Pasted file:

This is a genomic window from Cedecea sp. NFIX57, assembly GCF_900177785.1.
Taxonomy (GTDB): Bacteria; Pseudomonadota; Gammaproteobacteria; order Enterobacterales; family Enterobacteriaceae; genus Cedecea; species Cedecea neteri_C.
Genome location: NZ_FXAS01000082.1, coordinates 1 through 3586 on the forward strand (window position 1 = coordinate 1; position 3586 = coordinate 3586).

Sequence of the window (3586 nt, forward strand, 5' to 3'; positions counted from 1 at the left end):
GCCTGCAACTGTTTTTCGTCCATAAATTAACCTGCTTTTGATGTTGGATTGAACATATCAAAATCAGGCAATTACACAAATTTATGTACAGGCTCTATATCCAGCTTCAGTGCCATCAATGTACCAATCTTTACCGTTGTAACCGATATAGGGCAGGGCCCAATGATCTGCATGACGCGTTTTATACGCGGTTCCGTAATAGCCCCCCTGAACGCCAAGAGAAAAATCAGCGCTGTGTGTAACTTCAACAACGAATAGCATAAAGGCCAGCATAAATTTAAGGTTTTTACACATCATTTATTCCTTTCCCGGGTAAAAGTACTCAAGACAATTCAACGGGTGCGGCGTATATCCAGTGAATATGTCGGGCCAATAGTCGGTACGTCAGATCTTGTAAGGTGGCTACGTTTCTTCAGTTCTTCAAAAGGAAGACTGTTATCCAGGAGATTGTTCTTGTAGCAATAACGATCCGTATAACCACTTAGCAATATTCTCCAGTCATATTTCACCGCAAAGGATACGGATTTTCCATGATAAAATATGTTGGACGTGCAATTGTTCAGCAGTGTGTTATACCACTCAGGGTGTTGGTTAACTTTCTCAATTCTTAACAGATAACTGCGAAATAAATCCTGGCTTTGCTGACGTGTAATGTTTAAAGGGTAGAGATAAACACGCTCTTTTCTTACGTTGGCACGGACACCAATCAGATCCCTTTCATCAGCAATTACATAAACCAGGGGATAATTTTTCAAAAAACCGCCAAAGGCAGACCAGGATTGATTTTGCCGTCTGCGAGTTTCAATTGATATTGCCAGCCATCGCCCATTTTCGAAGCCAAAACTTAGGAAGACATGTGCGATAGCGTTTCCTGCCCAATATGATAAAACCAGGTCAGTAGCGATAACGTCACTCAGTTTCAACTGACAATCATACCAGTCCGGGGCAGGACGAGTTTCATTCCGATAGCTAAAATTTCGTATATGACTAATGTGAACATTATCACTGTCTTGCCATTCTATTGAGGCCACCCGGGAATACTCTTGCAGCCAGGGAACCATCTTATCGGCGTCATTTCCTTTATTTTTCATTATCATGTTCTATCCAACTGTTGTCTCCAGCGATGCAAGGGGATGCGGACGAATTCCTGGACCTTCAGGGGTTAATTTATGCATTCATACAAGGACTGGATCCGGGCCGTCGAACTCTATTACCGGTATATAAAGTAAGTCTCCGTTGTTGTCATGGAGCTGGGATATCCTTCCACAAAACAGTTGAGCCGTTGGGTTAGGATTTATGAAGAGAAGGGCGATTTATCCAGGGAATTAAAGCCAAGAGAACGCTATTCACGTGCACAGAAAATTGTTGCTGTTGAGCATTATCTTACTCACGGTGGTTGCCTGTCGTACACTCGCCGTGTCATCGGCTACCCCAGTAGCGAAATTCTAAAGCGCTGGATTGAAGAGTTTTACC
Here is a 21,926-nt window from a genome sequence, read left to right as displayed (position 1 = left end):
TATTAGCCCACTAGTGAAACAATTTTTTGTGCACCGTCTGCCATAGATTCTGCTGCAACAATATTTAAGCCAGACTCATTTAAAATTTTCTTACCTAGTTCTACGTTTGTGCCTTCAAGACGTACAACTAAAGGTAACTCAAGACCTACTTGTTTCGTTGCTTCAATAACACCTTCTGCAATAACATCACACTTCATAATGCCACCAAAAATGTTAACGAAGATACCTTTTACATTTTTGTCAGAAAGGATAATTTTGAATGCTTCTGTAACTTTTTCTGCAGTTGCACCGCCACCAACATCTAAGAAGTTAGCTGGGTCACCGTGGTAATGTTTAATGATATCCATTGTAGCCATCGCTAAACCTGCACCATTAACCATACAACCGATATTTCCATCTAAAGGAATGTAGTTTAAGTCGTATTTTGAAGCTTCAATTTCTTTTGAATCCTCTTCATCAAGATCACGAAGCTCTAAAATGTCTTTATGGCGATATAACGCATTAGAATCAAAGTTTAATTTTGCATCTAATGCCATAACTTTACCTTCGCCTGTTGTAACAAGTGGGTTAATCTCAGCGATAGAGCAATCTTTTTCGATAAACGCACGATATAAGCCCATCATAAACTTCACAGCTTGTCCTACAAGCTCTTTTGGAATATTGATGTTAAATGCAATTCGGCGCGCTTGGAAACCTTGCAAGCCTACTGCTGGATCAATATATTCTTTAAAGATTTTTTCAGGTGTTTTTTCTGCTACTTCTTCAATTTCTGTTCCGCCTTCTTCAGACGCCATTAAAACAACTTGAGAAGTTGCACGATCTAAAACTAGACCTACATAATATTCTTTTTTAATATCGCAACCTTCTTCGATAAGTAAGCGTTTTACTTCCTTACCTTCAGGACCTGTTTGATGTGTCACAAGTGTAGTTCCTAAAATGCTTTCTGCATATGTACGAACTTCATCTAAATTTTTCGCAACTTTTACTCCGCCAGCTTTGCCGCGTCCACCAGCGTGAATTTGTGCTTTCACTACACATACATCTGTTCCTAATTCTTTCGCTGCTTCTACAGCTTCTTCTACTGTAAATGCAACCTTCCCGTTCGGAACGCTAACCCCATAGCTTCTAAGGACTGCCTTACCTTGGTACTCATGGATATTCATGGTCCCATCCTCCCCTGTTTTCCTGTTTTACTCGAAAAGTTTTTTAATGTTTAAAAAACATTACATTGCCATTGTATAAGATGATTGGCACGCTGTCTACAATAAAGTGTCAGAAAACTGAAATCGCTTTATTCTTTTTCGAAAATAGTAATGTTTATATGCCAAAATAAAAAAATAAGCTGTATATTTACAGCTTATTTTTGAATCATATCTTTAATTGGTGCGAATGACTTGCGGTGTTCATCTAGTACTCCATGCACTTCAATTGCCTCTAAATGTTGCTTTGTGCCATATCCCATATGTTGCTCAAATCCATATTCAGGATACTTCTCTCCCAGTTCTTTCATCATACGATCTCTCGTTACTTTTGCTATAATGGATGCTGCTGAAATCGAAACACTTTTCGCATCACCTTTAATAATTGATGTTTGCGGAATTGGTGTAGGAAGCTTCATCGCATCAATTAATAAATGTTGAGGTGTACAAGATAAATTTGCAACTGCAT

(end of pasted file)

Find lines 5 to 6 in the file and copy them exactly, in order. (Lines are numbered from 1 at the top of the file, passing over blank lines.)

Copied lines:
GCCTGCAACTGTTTTTCGTCCATAAATTAACCTGCTTTTGATGTTGGATTGAACATATCAAAATCAGGCAATTACACAAATTTATGTACAGGCTCTATATCCAGCTTCAGTGCCATCAATGTACCAATCTTTACCGTTGTAACCGATATAGGGCAGGGCCCAATGATCTGCATGACGCGTTTTATACGCGGTTCCGTAATAGCCCCCCTGAACGCCAAGAGAAAAATCAGCGCTGTGTGTAACTTCAACAACGAATAGCATAAAGGCCAGCATAAATTTAAGGTTTTTACACATCATTTATTCCTTTCCCGGGTAAAAGTACTCAAGACAATTCAACGGGTGCGGCGTATATCCAGTGAATATGTCGGGCCAATAGTCGGTACGTCAGATCTTGTAAGGTGGCTACGTTTCTTCAGTTCTTCAAAAGGAAGACTGTTATCCAGGAGATTGTTCTTGTAGCAATAACGATCCGTATAACCACTTAGCAATATTCTCCAGTCATATTTCACCGCAAAGGATACGGATTTTCCATGATAAAATATGTTGGACGTGCAATTGTTCAGCAGTGTGTTATACCACTCAGGGTGTTGGTTAACTTTCTCAATTCTTAACAGATAACTGCGAAATAAATCCTGGCTTTGCTGACGTGTAATGTTTAAAGGGTAGAGATAAACACGCTCTTTTCTTACGTTGGCACGGACACCAATCAGATCCCTTTCATCAGCAATTACATAAACCAGGGGATAATTTTTCAAAAAACCGCCAAAGGCAGACCAGGATTGATTTTGCCGTCTGCGAGTTTCAATTGATATTGCCAGCCATCGCCCATTTTCGAAGCCAAAACTTAGGAAGACATGTGCGATAGCGTTTCCTGCCCAATATGATAAAACCAGGTCAGTAGCGATAACGTCACTCAGTTTCAACTGACAATCATACCAGTCCGGGGCAGGACGAGTTTCATTCCGATAGCTAAAATTTCGTATATGACTAATGTGAACATTATCACTGTCTTGCCATTCTATTGAGGCCACCCGGGAATACTCTTGCAGCCAGGGAACCATCTTATCGGCGTCATTTCCTTTATTTTTCATTATCATGTTCTATCCAACTGTTGTCTCCAGCGATGCAAGGGGATGCGGACGAATTCCTGGACCTTCAGGGGTTAATTTATGCATTCATACAAGGACTGGATCCGGGCCGTCGAACTCTATTACCGGTATATAAAGTAAGTCTCCGTTGTTGTCATGGAGCTGGGATATCCTTCCACAAAACAGTTGAGCCGTTGGGTTAGGATTTATGAAGAGAAGGGCGATTTATCCAGGGAATTAAAGCCAAGAGAACGCTATTCACGTGCACAGAAAATTGTTGCTGTTGAGCATTATCTTACTCACGGTGGTTGCCTGTCGTACACTCGCCGTGTCATCGGCTACCCCAGTAGCGAAATTCTAAAGCGCTGGATTGAAGAGTTTTACC
Here is a 21,926-nt window from a genome sequence, read left to right as displayed (position 1 = left end):